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Honey and dental works(6 posts)

Honey and dental worksWoof the dog
Nov 7, 2001 9:47 PM
Read in a pretty old book on Honey that it contains enzymes/ferments that do not let it go bad. It stated that because honey contains some kind of lets call it natural antibiotic, it should not harm your teeth at all, contrary to the popular opinion. Makes sense to me! How else all these bees keep fungi or whatever grows on sugar off the honey? So, what ya thinking? True, not????? Seems like a better alternative to Gu!!!!!!!!!!!!!!!!!!!!!!!!!1

Brought to you by..........me - Woof, the Grade-A-Honey producing Bee.
supporting studyWoof the dog
Nov 7, 2001 9:58 PM
described in the book was done on Eskimos who were given honey to eat. No teeth developed any signs of caries (tooth decay). Book is from 1970s and in Russian. Don't ask for name and authors...no clue. But its a pretty serious one, with all the supporting chemical analyzes, tables and other stuff.

Woof, the Fancy-Pure-Clover-Honey producing Bee.
Its been touted around here too...Kristin
Nov 8, 2001 8:35 AM
...that eating local honey will help with allergies. Still, I can't eat anything that came out of a bugs butt.
Why ?Woof the dog
Nov 8, 2001 8:25 PM
see, now you are making me go out of my way, search all over my books + internet about how bees produce honey. No, i have no clue, but it doesn't sound right that honey comes out of bee's butt. When I find it, I will post an answer. You must have grown up on the 30th floor of a NYC building, why being grossed out by a natural product so important in countries all over the world.

Speaking of that.....I was listening to one of the presentations on immune system. A speaker talked about how these days people basically have more allergies because they grew up in a protected comfortable (american?) urban environment. If you were a child and lived on a farm, you'd be exposed to a number of different pathogens against which your body would produce antigens and memory (a type of B cell) cells. Being exposed in a young age "stimulates" your immune system to become stronger. You get older but do not develop allergies (hypersensivity) because of that. It makes sense to me. The best thing you can do for your child, then, is to spend some summers out in the country. I mean I grew up in some harsh polluted environment. I also spent too many days drugged up on aspirin. Now, though, I never get sick, just some runny nose, thats it!! Everybody is sneezing and coughing....except for me, hehehehehehehe.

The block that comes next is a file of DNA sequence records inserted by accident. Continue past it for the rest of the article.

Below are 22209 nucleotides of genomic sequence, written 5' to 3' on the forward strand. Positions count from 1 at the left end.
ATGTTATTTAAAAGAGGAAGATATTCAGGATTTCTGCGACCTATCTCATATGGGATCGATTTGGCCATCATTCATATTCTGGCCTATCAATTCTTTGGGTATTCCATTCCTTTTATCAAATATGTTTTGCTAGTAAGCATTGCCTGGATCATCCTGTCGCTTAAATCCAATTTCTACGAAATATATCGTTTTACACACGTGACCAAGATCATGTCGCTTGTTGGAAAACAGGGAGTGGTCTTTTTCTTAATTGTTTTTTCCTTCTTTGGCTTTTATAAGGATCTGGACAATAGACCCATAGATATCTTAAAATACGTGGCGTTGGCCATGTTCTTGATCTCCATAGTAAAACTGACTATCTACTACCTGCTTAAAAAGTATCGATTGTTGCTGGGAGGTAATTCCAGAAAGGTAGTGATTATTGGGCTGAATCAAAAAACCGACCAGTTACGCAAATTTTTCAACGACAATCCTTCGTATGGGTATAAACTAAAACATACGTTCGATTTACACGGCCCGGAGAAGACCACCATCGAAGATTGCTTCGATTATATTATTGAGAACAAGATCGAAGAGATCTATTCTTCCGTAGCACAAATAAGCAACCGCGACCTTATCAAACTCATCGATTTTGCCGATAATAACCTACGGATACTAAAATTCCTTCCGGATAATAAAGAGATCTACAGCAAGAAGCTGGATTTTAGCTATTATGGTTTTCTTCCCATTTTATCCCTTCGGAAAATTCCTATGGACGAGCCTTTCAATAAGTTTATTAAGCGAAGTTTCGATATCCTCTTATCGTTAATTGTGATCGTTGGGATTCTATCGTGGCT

Sincerely
Woof the bee.
Allergy theory debunkedKristin
Nov 9, 2001 7:56 AM
I'm not sure I'd buy into that allergy theory. I grew up in rural Connecticut next to a meadow, and rode trail horses nearly everyday. I never had allergies until I was 17, when the slightest hint of hey fevor began. I moved to Chicago in '95 and had my first bad allergy attack '97. I don't believe in anti-bacterial soaps or sterile environments. I buy into the concept that no germs makes for a weak immune system.

Regarding bees. What I said wasn't exactly accurate. I learned about honey when I was younger and was taught that bees do use some enzymes--i.e. body fluids...squishy stuff--to make it. That was enough to gross me out. I'd didn't grow up in a lilly white society though. I was out catching frogs and snakes with the boys.

Now for something important. Whats the biggest bull frog you ever caught?
honeyDog
Nov 12, 2001 3:28 PM
http://www.howstuffworks.com/question300.htm

They really collect it, rather than produce it; sure, they add a bit to it. Certainly doesn't come from their butts.

Don't start thinking about food too much, or there won't be much left to eat.

High sugar content foods naturally resist spoiling.

I believe in the exposure theory of resistance, too. I "rolled in the mud" my entire life, and no allergies.

Dog